1971 –A - Bite the Bullet – 1975 – Directed by Richard Brooks and starring Gene Hackman as Sam, a contestant for a cross country horse race, James Coburn as Luke, a friend of Sam’s who is competing against him, and Candice Bergen, as the unlikely love object, who is a bit of a whore (bad casting here. They were going to cast Shelly Winters in the role, but they couldn’t find a horse big enough for her fat butt. Also featured are Ben Johnson, a sick old cowhand taking his last shot, a punk kid hotshot, played perfectly by Jan-Michael Vincent, and another perfectly cast role for Dabney Coleman as the rich, unscrupulous Parker who wants to win at any cost. The cinematography of this film is magnificent and it richly deserved its academy award for it. The editing also won an Oscar. Highly recommended as a great western.






0969 –A - The Bitter Tea of General Yen – 1933 – Directed by Frank Capra in one of his least-known films and starring Barbara Stanwyck, Nils Asther, Toshia Mori and Richard Loo. Generally speaking, I do not care for Asian films that are depicted by Western actors, but I will make an exception for this one (and The Good Earth) because it is directed by one of the greatest directors in Hollywood history and the story is not stereotypical. Megan Davis, played by Stanwyck, is a fiancé to a missionary working in China. She becomes separated from him at a railway stationed and is kidnapped by Chinese warlord, General Yen, played by Westerner Nils Asther. Yen keeps her at his summer palace along with his concubine, Mah-Li, played by Japanese actress Toshia Mori and his aide, Captain Li, played by Richard Loo, who many may recognize as the Asian police lieutenant from Barney Miller of television fame. Yen then spares his concubine’s life for spying at the behest of Davis, the concubine and Li then betray Yen to the enemy and Davis is responsible for Yen’s downfall. I will not reveal the ending, but it not your stereotypical Hollywood ending. I can recommend this film with reservations because of its use of Westerners playing Chinese only because the story is compelling.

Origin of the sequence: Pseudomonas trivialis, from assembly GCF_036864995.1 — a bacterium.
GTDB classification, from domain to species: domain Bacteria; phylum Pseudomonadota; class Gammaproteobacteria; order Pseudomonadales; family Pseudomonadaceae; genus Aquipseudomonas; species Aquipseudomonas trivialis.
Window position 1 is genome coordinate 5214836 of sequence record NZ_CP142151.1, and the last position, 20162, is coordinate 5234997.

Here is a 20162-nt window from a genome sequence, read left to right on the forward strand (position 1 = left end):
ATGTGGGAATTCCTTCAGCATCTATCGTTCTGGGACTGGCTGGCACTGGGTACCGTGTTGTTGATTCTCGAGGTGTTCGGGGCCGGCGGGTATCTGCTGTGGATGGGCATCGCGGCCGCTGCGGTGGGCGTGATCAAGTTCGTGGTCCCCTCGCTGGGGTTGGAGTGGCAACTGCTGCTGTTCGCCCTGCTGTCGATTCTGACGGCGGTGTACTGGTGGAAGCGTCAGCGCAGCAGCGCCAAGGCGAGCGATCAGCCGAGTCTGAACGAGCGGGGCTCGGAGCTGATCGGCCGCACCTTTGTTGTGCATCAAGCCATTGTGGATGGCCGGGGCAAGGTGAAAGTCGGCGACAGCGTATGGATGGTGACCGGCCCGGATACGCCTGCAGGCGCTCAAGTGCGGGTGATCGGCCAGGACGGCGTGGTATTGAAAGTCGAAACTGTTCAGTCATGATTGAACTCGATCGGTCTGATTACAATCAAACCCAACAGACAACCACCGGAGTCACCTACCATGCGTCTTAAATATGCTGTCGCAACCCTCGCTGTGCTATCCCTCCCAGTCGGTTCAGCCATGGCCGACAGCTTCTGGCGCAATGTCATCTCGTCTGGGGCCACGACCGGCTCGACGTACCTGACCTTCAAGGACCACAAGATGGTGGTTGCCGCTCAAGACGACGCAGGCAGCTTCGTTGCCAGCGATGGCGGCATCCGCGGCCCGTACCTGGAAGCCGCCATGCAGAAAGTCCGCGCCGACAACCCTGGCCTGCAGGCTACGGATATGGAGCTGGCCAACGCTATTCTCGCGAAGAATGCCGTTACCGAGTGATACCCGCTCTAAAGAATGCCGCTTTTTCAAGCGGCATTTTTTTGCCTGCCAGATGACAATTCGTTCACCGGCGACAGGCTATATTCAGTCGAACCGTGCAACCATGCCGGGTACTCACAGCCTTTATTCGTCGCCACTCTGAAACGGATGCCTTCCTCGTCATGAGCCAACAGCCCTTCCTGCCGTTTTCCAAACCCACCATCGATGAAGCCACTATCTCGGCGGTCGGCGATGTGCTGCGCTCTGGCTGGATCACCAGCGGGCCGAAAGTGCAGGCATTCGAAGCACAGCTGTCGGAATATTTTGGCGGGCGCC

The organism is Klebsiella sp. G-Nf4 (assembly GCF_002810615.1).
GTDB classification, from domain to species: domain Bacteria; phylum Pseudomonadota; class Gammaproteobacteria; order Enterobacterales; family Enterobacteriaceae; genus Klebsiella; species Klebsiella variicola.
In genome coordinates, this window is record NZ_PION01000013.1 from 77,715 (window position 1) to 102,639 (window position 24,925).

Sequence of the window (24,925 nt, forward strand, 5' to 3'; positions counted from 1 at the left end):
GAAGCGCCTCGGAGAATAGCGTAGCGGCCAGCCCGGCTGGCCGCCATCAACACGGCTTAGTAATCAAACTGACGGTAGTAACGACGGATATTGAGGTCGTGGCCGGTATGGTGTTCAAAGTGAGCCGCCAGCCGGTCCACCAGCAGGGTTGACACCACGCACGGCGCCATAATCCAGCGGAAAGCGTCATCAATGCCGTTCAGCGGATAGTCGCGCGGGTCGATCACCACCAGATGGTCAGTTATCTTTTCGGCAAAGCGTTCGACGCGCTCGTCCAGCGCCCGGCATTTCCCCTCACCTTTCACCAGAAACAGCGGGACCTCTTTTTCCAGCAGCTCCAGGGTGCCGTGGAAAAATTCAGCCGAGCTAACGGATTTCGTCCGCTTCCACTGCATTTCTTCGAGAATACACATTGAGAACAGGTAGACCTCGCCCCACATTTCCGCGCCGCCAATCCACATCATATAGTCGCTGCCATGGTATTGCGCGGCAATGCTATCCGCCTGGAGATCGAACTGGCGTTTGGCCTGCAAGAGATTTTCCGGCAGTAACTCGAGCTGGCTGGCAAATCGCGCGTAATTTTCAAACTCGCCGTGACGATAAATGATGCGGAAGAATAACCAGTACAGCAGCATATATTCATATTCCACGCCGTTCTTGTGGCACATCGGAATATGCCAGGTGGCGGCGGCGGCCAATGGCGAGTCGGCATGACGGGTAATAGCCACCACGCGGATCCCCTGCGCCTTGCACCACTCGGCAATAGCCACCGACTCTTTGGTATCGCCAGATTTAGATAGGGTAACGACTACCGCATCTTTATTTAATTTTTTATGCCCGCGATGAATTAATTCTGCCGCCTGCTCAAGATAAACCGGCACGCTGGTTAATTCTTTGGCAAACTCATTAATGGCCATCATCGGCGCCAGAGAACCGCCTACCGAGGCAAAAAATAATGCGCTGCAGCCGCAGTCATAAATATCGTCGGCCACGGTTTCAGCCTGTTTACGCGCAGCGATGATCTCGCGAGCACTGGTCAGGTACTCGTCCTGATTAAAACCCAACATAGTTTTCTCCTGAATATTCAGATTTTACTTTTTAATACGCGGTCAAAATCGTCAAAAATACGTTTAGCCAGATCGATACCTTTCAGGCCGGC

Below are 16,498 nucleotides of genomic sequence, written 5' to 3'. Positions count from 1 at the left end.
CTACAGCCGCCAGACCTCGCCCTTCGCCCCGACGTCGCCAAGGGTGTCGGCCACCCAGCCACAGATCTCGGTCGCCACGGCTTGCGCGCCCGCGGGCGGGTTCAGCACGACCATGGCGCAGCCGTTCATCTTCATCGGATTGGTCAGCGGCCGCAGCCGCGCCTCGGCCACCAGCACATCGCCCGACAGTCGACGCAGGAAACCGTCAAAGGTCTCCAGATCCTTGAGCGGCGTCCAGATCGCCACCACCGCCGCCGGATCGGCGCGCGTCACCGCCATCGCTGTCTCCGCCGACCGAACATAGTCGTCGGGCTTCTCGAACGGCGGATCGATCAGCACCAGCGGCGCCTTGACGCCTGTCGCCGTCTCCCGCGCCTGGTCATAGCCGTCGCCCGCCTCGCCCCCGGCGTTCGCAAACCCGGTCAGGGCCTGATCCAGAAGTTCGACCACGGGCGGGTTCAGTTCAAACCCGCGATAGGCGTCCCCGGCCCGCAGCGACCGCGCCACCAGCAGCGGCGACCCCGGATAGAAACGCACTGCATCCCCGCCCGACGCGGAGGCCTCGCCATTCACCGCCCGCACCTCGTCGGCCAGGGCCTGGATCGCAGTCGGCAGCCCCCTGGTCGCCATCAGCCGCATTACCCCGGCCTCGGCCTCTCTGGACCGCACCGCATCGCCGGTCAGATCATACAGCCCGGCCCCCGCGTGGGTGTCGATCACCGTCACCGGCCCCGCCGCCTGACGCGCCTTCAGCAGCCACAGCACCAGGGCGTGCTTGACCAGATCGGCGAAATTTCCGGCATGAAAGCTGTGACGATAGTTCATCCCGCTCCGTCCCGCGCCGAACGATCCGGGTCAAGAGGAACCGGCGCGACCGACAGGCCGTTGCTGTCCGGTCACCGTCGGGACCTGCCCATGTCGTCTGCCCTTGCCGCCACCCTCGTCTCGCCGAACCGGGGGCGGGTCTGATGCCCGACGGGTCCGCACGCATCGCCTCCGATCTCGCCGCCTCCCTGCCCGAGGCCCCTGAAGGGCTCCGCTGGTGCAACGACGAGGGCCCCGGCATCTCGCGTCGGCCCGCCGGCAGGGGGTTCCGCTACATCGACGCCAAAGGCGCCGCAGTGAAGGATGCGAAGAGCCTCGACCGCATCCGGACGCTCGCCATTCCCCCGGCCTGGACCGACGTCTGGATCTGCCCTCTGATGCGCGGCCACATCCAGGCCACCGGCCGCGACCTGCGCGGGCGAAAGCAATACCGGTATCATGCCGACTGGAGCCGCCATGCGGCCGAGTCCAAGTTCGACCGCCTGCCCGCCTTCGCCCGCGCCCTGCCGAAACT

1674 –B - Black Angel – 1946 – Directed by Roy William Neill, this classic film noir entry stars Dan Duryea as an alcoholic pianist composer who goes around solving murders (that happens all the time in the music business, you know), June Vincent (who?) as the wife of a falsely convicted (aren’t they all?) murder prisoner and Peter Lorre as a shifty night club owner (perfect casting here). There is also a preview of Broderick Crawford as a policeman (a role he would master later in the hit TV series Highway Patrol). The plot borders on high camp, but we watch out of pure fascination because director Neill (of Sherlock Holmes fame) is so highly skilled in keeping the story going forward. I kept thinking this is really going to help Duryea with his next piano composition. Recommended with reservations if you are looking for reality to go along with your film noir.